Why do we need hamstrings?

Hamstring Strength – and some information about Hamstrings and their importance!

“People tend to ask why do we need our hamstrings and what are their role within the body.”

What are the Hamstring/s?

The hamstring muscle is built up of 3 muscles, biceps femoris, semitendinosus, and semimembranosus. These muscles work together to produce and control movements both at the knee and hip joint.

What is the Hamstring’s main role?

Its main role at the knee joint is to flex your knees from a fully extended position. At the hip joint its role is to assist the gluteal muscles to perform hip extension. The hamstrings act to bend the knee and extend the hip and also pull the tibia backwards, hence serving as a protector of the Anterior Cruciate Ligament (ACL), the most important stabiliser of the knee.

It plays a significant role in daily activities such as, walking, running and jumping. The hamstrings acts eccentrically to slow the leg and prepare the leg for ground contact during any walking and running movements. Especially in sports such as rugby league and netball which both require speed, jumping, change of direction and deceleration. Having strong hamstrings throughout these movements will reduce your risk of both hamstring strains and ACL ruptures.

How can I train Hamstrings to be stronger?

Exercises that are known to strengthen hamstrings are:

  1. Romanian Deadlift – almost the most functional of all hamstring exercises in terms of its application to picking loads up off the ground and involving active hip extension.  There is a big role in this exercise by the Gluteal muscles so its not an isolated hamstring exercise.  There is risk with RDL in that it is a complex movement to learn well, and so is best coached by a professional so you do not injure your back.
  2. Nordic Hamstring Raises – These are probably in research the gold standard.  They are also the toughest!  These are something that need teaching really well prior to trying them!
  3. Hamstring Curl – if you cannot do anything else above, hamstring curls still work!  They are open chain so some people with previous knee injuries and back injuries need to be careful with these, but you can vary the position of a hamstring curl from lying down to standing up to help.
  4. Swiss ball hamstring curls – These are what we generally use when people are starting out. They are great to use prior to starting other more complex exercises.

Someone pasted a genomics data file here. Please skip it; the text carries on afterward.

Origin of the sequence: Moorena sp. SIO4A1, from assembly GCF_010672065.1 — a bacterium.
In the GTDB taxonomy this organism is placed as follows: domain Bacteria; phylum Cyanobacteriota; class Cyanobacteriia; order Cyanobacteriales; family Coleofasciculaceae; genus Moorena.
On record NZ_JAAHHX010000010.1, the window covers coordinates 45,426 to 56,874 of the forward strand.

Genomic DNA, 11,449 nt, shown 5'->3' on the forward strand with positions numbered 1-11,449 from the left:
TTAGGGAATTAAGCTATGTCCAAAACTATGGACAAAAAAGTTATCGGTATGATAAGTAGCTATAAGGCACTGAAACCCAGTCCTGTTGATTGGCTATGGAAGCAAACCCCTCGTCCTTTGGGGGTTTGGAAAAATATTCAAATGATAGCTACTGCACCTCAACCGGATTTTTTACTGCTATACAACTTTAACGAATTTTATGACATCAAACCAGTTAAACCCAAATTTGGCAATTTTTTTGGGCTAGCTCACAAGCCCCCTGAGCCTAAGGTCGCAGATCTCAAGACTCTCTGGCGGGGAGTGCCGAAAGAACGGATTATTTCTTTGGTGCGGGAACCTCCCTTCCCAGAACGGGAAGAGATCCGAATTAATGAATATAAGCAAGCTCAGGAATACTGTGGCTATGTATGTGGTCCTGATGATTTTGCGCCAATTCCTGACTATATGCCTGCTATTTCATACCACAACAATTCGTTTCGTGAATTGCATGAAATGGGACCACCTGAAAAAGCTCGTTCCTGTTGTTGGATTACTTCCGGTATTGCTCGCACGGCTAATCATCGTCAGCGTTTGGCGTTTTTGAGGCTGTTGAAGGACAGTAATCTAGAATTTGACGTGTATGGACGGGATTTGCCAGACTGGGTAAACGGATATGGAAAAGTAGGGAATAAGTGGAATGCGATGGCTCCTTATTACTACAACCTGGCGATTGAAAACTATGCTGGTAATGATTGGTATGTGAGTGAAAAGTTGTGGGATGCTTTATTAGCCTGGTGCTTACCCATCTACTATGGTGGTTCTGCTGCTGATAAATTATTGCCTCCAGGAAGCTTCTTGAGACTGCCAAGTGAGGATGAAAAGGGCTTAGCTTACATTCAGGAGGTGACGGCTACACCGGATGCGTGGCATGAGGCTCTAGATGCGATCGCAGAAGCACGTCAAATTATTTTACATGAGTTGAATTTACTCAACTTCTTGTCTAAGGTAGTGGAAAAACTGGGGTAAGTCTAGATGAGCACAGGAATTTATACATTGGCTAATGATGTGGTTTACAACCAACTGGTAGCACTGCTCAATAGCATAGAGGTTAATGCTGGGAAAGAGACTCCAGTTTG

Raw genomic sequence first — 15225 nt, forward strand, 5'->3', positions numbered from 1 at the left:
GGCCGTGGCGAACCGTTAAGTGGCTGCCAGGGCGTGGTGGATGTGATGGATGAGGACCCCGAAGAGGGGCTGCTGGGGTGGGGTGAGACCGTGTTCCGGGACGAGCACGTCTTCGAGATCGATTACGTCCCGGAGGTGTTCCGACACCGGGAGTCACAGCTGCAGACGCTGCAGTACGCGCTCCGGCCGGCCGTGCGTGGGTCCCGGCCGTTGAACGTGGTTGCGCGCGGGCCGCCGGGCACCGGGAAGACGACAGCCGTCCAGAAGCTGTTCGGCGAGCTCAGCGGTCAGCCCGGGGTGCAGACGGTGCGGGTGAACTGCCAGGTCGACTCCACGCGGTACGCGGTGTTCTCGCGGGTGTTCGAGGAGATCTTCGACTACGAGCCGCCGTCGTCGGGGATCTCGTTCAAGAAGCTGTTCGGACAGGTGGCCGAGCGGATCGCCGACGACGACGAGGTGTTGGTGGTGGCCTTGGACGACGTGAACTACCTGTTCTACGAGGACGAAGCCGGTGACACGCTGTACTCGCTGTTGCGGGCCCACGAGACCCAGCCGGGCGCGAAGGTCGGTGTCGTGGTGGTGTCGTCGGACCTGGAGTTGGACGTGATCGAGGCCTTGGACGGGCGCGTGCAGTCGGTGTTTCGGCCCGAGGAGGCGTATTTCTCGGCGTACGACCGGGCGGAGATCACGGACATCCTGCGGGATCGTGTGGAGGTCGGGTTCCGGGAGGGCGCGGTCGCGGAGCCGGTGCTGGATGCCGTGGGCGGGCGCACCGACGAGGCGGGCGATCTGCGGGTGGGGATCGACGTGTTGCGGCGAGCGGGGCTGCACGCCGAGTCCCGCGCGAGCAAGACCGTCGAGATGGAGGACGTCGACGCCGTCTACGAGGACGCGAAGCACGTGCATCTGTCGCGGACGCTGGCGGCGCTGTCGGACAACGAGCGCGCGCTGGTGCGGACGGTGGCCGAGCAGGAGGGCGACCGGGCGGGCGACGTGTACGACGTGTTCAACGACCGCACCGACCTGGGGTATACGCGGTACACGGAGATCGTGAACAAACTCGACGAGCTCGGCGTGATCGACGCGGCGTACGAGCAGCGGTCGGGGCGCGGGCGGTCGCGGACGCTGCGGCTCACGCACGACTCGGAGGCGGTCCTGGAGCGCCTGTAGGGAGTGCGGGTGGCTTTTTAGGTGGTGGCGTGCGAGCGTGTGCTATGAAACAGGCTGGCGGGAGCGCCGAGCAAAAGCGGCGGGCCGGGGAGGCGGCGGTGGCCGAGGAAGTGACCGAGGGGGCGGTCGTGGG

We strongly advise to book in with us, or see someone you trust with your body to show you through these first though and also help you decide where you start from.

There is some great research coming out now talking about the importance of frequency when training hamstrings to be stronger.  The research is talking about twice per week being the minimum to train hamstring strength is ideal.

Single Leg Hamstring Exercise/Test

We did this with Harry Gambling, who is one of our performance coaches.  It is a test that is surprisingly failed by a lot of athletes due to poorer hamstring strength than should be present!

 

What do I do if my hamstrings are tight?

As a Physiotherapist, my role then is to assess the reason for the tightness.  It can be related to the hamstrings being over used and in this case its about correcting the movement patterns that are causing the tightness.

An example of this is if your hamstrings feel tight when you run, it could be because your pelvis is tilted anteriorly and when this happens under load, your hamstrings are over-worked, causing the feeling of tightness.  In this instance stretching your hamstrings can have limited effect, instead what is required is lumbar spine stability (core strength) to help neutralise your pelvis angle when running.

If you are having problems with your hamstrings and would like our Physios to help you find out why and how to fix them, please call 4927 8190 and book in with a Physio at Vector Health & Performance to help you!

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